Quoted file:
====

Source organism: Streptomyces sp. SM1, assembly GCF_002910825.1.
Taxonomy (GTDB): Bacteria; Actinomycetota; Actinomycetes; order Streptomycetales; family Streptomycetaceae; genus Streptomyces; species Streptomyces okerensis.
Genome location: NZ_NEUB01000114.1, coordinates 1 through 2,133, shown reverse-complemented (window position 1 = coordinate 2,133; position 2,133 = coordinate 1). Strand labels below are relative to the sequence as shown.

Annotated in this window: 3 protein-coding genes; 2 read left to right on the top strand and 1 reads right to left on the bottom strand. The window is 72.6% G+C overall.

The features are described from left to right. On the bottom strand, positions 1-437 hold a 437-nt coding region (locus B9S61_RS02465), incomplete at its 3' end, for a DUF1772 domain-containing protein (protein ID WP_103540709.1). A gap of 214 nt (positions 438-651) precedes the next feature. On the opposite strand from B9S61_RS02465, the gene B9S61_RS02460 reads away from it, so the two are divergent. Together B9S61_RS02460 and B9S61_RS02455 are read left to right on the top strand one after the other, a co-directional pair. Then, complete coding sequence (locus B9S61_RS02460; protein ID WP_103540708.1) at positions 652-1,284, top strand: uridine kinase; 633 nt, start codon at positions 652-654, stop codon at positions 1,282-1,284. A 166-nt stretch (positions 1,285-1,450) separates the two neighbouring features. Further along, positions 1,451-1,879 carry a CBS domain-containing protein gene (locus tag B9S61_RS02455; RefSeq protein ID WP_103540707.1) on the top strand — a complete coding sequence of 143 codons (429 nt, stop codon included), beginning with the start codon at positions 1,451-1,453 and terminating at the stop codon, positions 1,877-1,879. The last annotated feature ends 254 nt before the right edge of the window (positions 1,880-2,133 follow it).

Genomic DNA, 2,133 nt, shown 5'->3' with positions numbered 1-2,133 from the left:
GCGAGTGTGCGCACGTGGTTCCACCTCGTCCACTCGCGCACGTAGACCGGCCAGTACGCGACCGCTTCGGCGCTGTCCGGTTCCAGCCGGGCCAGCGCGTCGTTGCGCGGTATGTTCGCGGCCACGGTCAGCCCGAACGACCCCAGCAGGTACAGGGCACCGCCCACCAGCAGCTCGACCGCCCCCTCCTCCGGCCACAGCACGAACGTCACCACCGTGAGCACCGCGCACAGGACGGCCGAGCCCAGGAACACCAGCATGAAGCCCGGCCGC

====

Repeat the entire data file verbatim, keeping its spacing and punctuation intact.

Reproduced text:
Source organism: Streptomyces sp. SM1, assembly GCF_002910825.1.
Taxonomy (GTDB): Bacteria; Actinomycetota; Actinomycetes; order Streptomycetales; family Streptomycetaceae; genus Streptomyces; species Streptomyces okerensis.
Genome location: NZ_NEUB01000114.1, coordinates 1 through 2,133, shown reverse-complemented (window position 1 = coordinate 2,133; position 2,133 = coordinate 1). Strand labels below are relative to the sequence as shown.

Annotated in this window: 3 protein-coding genes; 2 read left to right on the top strand and 1 reads right to left on the bottom strand. The window is 72.6% G+C overall.

The features are described from left to right. On the bottom strand, positions 1-437 hold a 437-nt coding region (locus B9S61_RS02465), incomplete at its 3' end, for a DUF1772 domain-containing protein (protein ID WP_103540709.1). A gap of 214 nt (positions 438-651) precedes the next feature. On the opposite strand from B9S61_RS02465, the gene B9S61_RS02460 reads away from it, so the two are divergent. Together B9S61_RS02460 and B9S61_RS02455 are read left to right on the top strand one after the other, a co-directional pair. Then, complete coding sequence (locus B9S61_RS02460; protein ID WP_103540708.1) at positions 652-1,284, top strand: uridine kinase; 633 nt, start codon at positions 652-654, stop codon at positions 1,282-1,284. A 166-nt stretch (positions 1,285-1,450) separates the two neighbouring features. Further along, positions 1,451-1,879 carry a CBS domain-containing protein gene (locus tag B9S61_RS02455; RefSeq protein ID WP_103540707.1) on the top strand — a complete coding sequence of 143 codons (429 nt, stop codon included), beginning with the start codon at positions 1,451-1,453 and terminating at the stop codon, positions 1,877-1,879. The last annotated feature ends 254 nt before the right edge of the window (positions 1,880-2,133 follow it).

Genomic DNA, 2,133 nt, shown 5'->3' with positions numbered 1-2,133 from the left:
GCGAGTGTGCGCACGTGGTTCCACCTCGTCCACTCGCGCACGTAGACCGGCCAGTACGCGACCGCTTCGGCGCTGTCCGGTTCCAGCCGGGCCAGCGCGTCGTTGCGCGGTATGTTCGCGGCCACGGTCAGCCCGAACGACCCCAGCAGGTACAGGGCACCGCCCACCAGCAGCTCGACCGCCCCCTCCTCCGGCCACAGCACGAACGTCACCACCGTGAGCACCGCGCACAGGACGGCCGAGCCCAGGAACACCAGCATGAAGCCCGGCCGC